Q. A few years ago I was diagnosed with atrial fibrillation. I take medication for it but have recently begun to feel a pain in my chest when I go to bed and when I wake up. It’s not agony – but uncomfortable. What could it be?
A. Chest pain is always a reason to speak to a doctor promptly. In the first instance, I would advise a telephone conversation with a GP or cardiologist.
Atrial fibrillation is an abnormal heart rhythm – problems with the nerves cause the heart to beat irregularly. Symptoms include noticeable palpitations, shortness of breath and even dizziness. But atrial fibrillation does not typically cause chest pain.
We know that people with atrial fibrillation are more likely to suffer from high blood pressure and coronary artery disease – blocked arteries that raise the risk of a heart attack.
Chest pain is always a reason to speak to a doctor promptly. In the first instance, I would advise a telephone conversation with a GP or cardiologist, writes Dr Ellie Cannon (file photo)
It’s possible that this kind of pain is angina, which is chest pain caused by coronary artery disease, but angina attacks are usually linked to physical activity and it’s not normal to get this type of chest pain at rest or in bed.
There are other causes of chest pain, for example heartburn or indigestion, or there could be a musculoskeletal cause.
People with atrial fibrillation are more prone to blood clots due to the abnormal flow of the blood within the heart. This increases the risk of a stroke, and medications are needed to reduce that risk.
But some of the medications may be responsible for the pain. Keep a diary of your symptoms and speak to your doctor as soon as possible.
Q. I have read that eating oily fish and taking fish oils can help to prevent heart attacks and even dementia. Is it true?
A. The simple answer is that eating oily fish or taking fish-oil supplements is very unlikely to do any harm, but we cannot say if any specific food or factor can prevent heart disease and dementia as the risk factors for these are multiple and complex.
Omega-3 fats which are found in oily fish are considered to be good for the heart. The British Heart Foundation recommends eating fish twice a week, with at least one portion being oily fish.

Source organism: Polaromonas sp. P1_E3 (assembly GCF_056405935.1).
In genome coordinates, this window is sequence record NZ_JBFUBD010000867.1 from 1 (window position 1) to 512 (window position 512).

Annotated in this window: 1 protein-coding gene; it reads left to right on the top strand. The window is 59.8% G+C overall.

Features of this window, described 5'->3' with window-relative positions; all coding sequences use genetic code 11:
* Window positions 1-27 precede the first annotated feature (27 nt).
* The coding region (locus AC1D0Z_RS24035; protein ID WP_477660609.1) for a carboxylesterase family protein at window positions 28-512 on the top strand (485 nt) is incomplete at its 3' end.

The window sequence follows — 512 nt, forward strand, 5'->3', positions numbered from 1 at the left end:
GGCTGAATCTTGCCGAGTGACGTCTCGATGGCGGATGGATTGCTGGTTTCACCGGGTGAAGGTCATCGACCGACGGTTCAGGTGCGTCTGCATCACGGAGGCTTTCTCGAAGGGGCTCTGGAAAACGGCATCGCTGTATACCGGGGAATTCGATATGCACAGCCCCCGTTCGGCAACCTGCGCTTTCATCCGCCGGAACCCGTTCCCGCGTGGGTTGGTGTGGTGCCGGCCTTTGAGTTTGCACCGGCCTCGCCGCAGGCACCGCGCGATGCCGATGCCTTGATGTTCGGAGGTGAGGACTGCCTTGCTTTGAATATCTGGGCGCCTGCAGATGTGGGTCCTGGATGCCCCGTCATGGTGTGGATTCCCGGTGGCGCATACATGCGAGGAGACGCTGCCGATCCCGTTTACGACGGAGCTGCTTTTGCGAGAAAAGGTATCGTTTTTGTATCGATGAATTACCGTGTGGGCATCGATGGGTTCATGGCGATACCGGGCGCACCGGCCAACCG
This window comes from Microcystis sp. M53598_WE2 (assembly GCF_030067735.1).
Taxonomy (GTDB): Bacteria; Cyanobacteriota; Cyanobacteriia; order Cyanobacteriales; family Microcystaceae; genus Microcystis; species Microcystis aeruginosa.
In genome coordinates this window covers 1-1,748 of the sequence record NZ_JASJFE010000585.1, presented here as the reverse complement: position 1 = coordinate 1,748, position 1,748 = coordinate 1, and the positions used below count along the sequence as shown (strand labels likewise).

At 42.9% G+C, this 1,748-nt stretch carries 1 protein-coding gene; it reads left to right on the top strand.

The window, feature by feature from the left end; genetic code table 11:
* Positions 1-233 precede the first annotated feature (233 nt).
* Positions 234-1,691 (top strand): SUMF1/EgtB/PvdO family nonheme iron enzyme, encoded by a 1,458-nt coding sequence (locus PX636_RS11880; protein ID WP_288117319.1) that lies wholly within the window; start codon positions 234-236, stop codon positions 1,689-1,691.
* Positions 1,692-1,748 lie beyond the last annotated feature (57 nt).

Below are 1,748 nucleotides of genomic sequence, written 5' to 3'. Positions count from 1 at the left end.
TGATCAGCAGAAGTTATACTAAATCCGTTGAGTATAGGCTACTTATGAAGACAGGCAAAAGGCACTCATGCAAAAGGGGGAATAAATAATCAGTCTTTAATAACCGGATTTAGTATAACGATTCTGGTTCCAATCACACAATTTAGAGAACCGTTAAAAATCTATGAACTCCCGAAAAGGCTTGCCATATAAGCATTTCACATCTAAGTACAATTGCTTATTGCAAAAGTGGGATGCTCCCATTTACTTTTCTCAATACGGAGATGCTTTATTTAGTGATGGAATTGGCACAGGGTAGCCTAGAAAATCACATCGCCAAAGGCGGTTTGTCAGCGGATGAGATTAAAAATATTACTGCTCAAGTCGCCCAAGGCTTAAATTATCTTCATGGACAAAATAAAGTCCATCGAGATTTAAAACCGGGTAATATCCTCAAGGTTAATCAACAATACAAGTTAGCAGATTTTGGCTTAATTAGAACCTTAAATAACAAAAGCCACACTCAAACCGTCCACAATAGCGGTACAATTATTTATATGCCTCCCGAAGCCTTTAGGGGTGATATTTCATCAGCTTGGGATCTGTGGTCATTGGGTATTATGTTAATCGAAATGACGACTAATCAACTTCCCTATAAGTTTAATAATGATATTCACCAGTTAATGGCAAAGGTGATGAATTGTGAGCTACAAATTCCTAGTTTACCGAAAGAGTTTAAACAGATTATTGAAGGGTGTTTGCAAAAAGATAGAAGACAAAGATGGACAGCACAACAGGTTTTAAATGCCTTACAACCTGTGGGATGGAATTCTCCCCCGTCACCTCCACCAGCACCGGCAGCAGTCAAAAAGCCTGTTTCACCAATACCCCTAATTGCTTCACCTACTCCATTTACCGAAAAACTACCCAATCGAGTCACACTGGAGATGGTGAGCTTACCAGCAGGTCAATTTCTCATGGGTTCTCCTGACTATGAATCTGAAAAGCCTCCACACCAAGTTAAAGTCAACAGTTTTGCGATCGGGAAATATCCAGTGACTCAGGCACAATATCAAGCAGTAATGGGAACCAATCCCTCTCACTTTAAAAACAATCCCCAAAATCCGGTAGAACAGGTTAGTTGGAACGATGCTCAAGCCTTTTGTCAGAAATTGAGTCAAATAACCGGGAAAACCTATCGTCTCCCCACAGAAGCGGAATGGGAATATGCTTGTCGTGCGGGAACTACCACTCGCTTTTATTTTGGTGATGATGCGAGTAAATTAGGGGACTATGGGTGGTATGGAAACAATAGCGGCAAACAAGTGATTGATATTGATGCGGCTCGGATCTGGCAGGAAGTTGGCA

Omega-3 fats can also be found in flaxseed, walnuts and some fortified foods. But it is the fish itself that appears to offer the best heart benefits, according to the studies.
Omega-3 fats which are found in oily fish are considered to be good for the heart. The British Heart Foundation recommends eating fish twice a week, with one portion being oily fish
A detailed statement from the Scientific Advisory Committee on Nutrition in 2018, reviewing the evidence of diet and dementia, showed that people who have a Mediterranean diet, which is rich in oily fish, are less likely to suffer dementia – but of course this diet comprises a range of ingredients, so it may not be simply the fish.
It could be the combination of oils and vitamins in fish that is protective, or the fact that fish is being eaten instead of less healthy options. Or it may not even be the diet at all.
It is becoming increasingly clear that heart disease and dementia, as well as type 2 diabetes, are linked. So staying on top of your weight, blood pressure and other factors such as cholesterol levels is also key to staying free from all of these illnesses.
Q. My grandson was born in May. After a month, having suffered from a urine infection, he was found to have a ‘horseshoe kidney’. Is this curable and how will it affect him?
A. A horseshoe kidney is an abnormality that babies can be born with. It is incurable, but for many people it causes no long-term problems.